Types of Plants that Wild Birds Need
Seven types of plants are important for bird habitat:
Conifers are evergreen trees and shrubs that include pines, spruces, firs, arborvitae, junipers, cedars, and yews. These plants are important as escape cover, winter shelter, and summer nesting sites. Some also provide sap, buds, and seeds.
Grasses and Legumes
Grasses and legumes can provide cover for ground nesting birds -- especially if the area is not mowed during the nesting season. Some grasses and legumes provide seeds as well. Native prairie grasses are becoming increasingly popular for landscaping purposes.
Nectar-producing plants are very popular for attracting hummingbirds and orioles. Flowers with tubular red corollas are especially attractive to hummingbirds. Other trees, shrubs, vines and flowers can also provide nectar for hummingbirds.
This category includes plants that produce fruits or berries from May through August. Among birds that can be attracted in the summer are brown thrashers, catbirds, robins, thrushes, waxwings, woodpeckers, orioles, cardinals, towhees, and grosbeaks. Examples of summer-fruiting plants are various species of cherry, chokecherry, honeysuckle, raspberry, serviceberry, blackberry, blueberry, grape, mulberry, plum, and elderberry.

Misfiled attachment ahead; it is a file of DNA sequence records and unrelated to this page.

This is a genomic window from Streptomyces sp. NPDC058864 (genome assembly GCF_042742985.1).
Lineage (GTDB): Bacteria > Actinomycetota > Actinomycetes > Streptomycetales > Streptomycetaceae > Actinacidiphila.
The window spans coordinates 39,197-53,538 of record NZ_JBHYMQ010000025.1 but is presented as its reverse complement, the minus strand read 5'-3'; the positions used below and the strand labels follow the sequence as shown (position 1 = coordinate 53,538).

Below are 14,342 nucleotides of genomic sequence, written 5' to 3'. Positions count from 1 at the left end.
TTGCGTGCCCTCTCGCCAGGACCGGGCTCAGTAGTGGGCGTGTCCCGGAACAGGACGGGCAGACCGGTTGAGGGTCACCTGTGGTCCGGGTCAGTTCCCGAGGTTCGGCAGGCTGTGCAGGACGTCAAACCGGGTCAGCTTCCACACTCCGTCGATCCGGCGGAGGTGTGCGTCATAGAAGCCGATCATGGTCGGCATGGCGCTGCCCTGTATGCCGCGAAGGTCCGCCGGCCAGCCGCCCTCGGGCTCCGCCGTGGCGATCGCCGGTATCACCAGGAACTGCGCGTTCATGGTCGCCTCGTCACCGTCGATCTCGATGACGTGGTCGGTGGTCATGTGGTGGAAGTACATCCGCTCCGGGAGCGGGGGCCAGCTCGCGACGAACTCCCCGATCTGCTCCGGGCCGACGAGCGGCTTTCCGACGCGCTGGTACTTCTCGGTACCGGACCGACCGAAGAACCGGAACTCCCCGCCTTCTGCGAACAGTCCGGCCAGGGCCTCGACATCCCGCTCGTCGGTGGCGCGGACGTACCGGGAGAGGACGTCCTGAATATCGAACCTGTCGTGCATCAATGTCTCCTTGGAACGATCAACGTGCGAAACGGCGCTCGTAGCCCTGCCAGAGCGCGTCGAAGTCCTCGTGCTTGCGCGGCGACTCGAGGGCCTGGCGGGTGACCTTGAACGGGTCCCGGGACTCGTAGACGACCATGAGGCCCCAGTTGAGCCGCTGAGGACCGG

This landscape component includes shrubs and vines whose fruits are ripe in the fall. These foods are important both for migratory birds which build up fat reserves prior to migration and as a food source for non-migratory species that need to enter the winter season in good physical condition. Fall-fruiting plants include dogwoods, mountain ash, winterberries, cottoneasters, and buffaloberries.
Winter-fruiting plants are those whose fruits remain attached to the plants long after they first become ripe in the fall. Many are not palatable until they have frozen and thawed numerous times. Examples are glossy black chokecherry, Siberian and "red splendor" crabapple, snowberry, bittersweet, sumacs, American highbush cranberry, eastern and European wahoo, Virginia creeper, and Chinaberry.
Nut and Acorn Plants
These include oaks, hickories, buckeyes, chestnuts, butternuts, walnuts, and hazels. The meats of broken nuts and acorns are eaten by a variety of birds. These plants also provide good nesting habitat.
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This article was written by the DEPARTMENT OF THE INTERIOR U.S. FISH AND WILDLIFE SERVICE